updated 11:02 AM CEST, Oct 17, 2021

IRS announces 'significant enhancements' to its 'Get My Payment' tool

Under attack at home and abroad for the problems American taxpayers have been encountering as they struggle to use an online IRS tool to obtain the relief payments promised to them by the government's recently-enacted CARES Act stimulus package, the Internal Revenue Service has announced what it called "significant enhancements" to the feature.

In a statement, the IRS said it had begun enhancing the online "Get My Payment" program last week, and that it had continued to do so "through the weekend", as it "adjusted several items related to the online tool" that first went live on April 15. 

The statement didn't mention whether the enhancements included facilities that might make it easier for Americans resident overseas, with overseas postal addresses and non-U.S. bank accounts, to use the Get My Payment tool.

As reported, the American Citizens Abroad on Friday wrote to U.S. Treasury Secretary Steven Mnuchin and IRS Commissioner Charles Rettig to urge them to address the specific problems expatriate Americans have been having with the new IRS tool, which it said have included difficulties having to do with online forms that have proven unable to accommodate non-U.S. addresses and non-U.S. bank accounts.

Charles Rettig IRS commissioner headshot croppedIn the IRS's statement today, IRS Commissioner Rettig, pictured left, firmly defended thenew IRS tool, saying that the tax agency had "delivered Get My Payment" to Americans, "with new capabilities that did not exist during any similar relief program, including the ability to receive direct deposit information that accelerates payments to millions of people."

He added: "These further enhancements will help even more taxpayers. We urge people who haven’t received a payment date yet to visit Get My Payment again for the latest information.

"IRS teams worked long hours to deliver Get My Payment in record time, and we will continue to make improvements to help Americans."

'Get My Payment' 
on IRS.gov website

Those wishing to use the Get My Payment tool are instructed to visit https://www.irs.gov/coronavirus/get-my-payment, ideally with a copy of their most recent tax return to hand, along with their U.S. bank account details, if they have one. 

Among the details they should expect to be asked to provide are their Social Security number, date of birth, and the mailing address used on their most recent tax return.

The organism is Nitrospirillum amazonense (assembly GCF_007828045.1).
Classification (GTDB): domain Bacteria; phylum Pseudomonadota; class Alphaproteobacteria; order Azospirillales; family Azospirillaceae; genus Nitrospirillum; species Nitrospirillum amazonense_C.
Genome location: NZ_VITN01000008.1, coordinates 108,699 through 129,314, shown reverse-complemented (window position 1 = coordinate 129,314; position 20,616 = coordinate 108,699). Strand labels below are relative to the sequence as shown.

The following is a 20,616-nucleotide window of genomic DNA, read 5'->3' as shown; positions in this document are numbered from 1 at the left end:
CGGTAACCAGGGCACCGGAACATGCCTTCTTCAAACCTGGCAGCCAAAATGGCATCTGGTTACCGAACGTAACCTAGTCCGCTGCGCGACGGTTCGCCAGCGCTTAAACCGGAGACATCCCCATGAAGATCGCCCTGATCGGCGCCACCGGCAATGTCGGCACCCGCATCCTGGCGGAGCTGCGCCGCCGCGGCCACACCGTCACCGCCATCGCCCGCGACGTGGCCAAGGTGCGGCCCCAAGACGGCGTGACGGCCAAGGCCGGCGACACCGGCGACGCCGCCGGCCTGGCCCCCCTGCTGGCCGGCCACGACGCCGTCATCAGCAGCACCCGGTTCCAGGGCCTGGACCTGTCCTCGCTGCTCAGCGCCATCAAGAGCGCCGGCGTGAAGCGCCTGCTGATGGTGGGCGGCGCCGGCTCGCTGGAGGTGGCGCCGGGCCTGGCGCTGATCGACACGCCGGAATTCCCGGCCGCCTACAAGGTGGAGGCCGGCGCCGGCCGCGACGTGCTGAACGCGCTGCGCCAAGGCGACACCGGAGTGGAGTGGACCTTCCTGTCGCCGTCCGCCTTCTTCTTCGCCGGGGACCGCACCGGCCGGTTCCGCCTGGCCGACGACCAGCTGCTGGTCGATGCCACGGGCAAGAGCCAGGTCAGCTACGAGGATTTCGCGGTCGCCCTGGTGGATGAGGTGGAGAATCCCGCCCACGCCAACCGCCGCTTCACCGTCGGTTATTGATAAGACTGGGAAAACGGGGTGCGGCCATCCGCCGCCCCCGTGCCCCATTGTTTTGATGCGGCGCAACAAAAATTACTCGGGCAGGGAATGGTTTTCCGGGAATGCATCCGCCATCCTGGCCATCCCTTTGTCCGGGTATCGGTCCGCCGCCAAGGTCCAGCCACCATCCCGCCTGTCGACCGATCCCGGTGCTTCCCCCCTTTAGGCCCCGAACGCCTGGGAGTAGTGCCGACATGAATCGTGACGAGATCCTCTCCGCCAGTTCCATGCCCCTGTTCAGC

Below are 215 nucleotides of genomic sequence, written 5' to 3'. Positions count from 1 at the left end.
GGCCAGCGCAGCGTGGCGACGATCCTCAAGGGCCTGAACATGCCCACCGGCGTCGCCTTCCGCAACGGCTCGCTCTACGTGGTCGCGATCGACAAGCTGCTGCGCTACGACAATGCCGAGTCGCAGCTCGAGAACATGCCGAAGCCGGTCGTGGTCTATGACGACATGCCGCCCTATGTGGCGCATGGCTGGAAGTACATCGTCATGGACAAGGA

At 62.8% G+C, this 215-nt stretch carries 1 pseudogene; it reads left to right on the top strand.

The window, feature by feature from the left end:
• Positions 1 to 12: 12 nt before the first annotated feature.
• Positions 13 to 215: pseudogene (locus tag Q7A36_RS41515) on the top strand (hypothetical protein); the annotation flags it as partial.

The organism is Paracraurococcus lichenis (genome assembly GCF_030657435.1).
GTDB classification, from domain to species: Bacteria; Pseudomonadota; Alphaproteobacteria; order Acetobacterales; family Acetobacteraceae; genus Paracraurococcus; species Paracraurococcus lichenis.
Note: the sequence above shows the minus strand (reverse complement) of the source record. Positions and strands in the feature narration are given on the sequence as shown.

A Spanish version of the Get My Payment tool, the IRS said, is expected to be introduced "in a few weeks".

The IRS reminded those applying for their Economic Impact Payments, or EIPs, to be wary of scammers, who have already been taking advantage of the system to apply for and intercept money before those who are entitled to receive it have had a chance to put in claim. With respect to such scammers, the IRS urged U.S. taxpayers to keep an eye out for scammers "using email, phone calls or texts related to the payments".

"Be careful and cautious: The IRS will not send unsolicited electronic communications asking people to open attachments, visit a website or share personal or financial information.

"Remember, go directly and solely to IRS.gov for official information."

The IRS concluded its update by noting that it will be posting new answers on its IRS.gov/coronavirus frequently-asked-questions page, and will otherwise be providing further updates "as soon as they are available".

Americans to receive as much as US$1,200

As reported, the US$2trn CARES Act stimulus package has been set up to provide as much as US$1,200 per U.S. citizen or Green Card holder, with $500 for dependent children aged 17 or under. It was conceived and signed into law last month as part of Washington's efforts to help the American economy recover from the devastating effects of the global Coronavirus pandemic.

Although there were concerns at first that Americans resident outside of the U.S. might not be included in the program, in the end, they were, which some sources said was the result of some "last-minute advocacy" on the part of pro-expat lobbyists.